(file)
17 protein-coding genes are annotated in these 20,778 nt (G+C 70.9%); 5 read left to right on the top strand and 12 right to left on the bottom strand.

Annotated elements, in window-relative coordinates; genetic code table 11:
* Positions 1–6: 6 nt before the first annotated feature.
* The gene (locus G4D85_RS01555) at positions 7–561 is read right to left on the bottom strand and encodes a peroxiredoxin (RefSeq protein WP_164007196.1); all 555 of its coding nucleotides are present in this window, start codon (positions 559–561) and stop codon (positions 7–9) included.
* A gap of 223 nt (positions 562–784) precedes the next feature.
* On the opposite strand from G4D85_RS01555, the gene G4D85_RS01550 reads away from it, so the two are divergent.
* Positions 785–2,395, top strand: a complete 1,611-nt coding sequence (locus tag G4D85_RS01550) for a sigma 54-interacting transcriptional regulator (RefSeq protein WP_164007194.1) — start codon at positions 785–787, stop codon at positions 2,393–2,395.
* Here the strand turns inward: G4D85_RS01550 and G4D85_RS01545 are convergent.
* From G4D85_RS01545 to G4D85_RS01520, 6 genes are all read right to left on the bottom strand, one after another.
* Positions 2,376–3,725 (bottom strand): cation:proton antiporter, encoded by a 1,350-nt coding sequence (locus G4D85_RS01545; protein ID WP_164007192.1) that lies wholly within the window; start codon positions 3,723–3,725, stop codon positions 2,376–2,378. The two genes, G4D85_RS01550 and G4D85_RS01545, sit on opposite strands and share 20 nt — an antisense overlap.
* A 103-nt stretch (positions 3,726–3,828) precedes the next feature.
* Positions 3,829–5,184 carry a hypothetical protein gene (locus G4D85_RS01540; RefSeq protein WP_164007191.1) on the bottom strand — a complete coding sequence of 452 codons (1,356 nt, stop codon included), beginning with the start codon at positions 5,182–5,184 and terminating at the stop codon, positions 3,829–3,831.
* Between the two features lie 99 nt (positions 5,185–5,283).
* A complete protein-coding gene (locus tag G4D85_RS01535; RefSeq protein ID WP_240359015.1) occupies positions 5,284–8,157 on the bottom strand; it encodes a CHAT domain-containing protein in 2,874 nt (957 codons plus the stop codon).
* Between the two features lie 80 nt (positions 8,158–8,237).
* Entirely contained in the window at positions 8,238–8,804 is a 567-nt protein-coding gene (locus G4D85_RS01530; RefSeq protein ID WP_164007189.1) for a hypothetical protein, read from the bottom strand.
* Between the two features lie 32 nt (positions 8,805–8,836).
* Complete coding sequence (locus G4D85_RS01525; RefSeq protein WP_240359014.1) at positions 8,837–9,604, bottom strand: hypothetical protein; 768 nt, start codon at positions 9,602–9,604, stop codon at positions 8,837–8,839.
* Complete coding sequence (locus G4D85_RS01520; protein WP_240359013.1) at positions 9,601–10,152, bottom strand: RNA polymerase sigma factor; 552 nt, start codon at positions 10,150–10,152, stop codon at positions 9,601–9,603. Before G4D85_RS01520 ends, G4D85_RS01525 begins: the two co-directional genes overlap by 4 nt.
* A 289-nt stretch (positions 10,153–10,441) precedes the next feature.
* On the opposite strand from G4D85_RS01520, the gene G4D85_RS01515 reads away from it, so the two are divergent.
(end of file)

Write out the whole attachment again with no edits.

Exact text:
17 protein-coding genes are annotated in these 20,778 nt (G+C 70.9%); 5 read left to right on the top strand and 12 right to left on the bottom strand.

Annotated elements, in window-relative coordinates; genetic code table 11:
* Positions 1–6: 6 nt before the first annotated feature.
* The gene (locus G4D85_RS01555) at positions 7–561 is read right to left on the bottom strand and encodes a peroxiredoxin (RefSeq protein WP_164007196.1); all 555 of its coding nucleotides are present in this window, start codon (positions 559–561) and stop codon (positions 7–9) included.
* A gap of 223 nt (positions 562–784) precedes the next feature.
* On the opposite strand from G4D85_RS01555, the gene G4D85_RS01550 reads away from it, so the two are divergent.
* Positions 785–2,395, top strand: a complete 1,611-nt coding sequence (locus tag G4D85_RS01550) for a sigma 54-interacting transcriptional regulator (RefSeq protein WP_164007194.1) — start codon at positions 785–787, stop codon at positions 2,393–2,395.
* Here the strand turns inward: G4D85_RS01550 and G4D85_RS01545 are convergent.
* From G4D85_RS01545 to G4D85_RS01520, 6 genes are all read right to left on the bottom strand, one after another.
* Positions 2,376–3,725 (bottom strand): cation:proton antiporter, encoded by a 1,350-nt coding sequence (locus G4D85_RS01545; protein ID WP_164007192.1) that lies wholly within the window; start codon positions 3,723–3,725, stop codon positions 2,376–2,378. The two genes, G4D85_RS01550 and G4D85_RS01545, sit on opposite strands and share 20 nt — an antisense overlap.
* A 103-nt stretch (positions 3,726–3,828) precedes the next feature.
* Positions 3,829–5,184 carry a hypothetical protein gene (locus G4D85_RS01540; RefSeq protein WP_164007191.1) on the bottom strand — a complete coding sequence of 452 codons (1,356 nt, stop codon included), beginning with the start codon at positions 5,182–5,184 and terminating at the stop codon, positions 3,829–3,831.
* Between the two features lie 99 nt (positions 5,185–5,283).
* A complete protein-coding gene (locus tag G4D85_RS01535; RefSeq protein ID WP_240359015.1) occupies positions 5,284–8,157 on the bottom strand; it encodes a CHAT domain-containing protein in 2,874 nt (957 codons plus the stop codon).
* Between the two features lie 80 nt (positions 8,158–8,237).
* Entirely contained in the window at positions 8,238–8,804 is a 567-nt protein-coding gene (locus G4D85_RS01530; RefSeq protein ID WP_164007189.1) for a hypothetical protein, read from the bottom strand.
* Between the two features lie 32 nt (positions 8,805–8,836).
* Complete coding sequence (locus G4D85_RS01525; RefSeq protein WP_240359014.1) at positions 8,837–9,604, bottom strand: hypothetical protein; 768 nt, start codon at positions 9,602–9,604, stop codon at positions 8,837–8,839.
* Complete coding sequence (locus G4D85_RS01520; protein WP_240359013.1) at positions 9,601–10,152, bottom strand: RNA polymerase sigma factor; 552 nt, start codon at positions 10,150–10,152, stop codon at positions 9,601–9,603. Before G4D85_RS01520 ends, G4D85_RS01525 begins: the two co-directional genes overlap by 4 nt.
* A 289-nt stretch (positions 10,153–10,441) precedes the next feature.
* On the opposite strand from G4D85_RS01520, the gene G4D85_RS01515 reads away from it, so the two are divergent.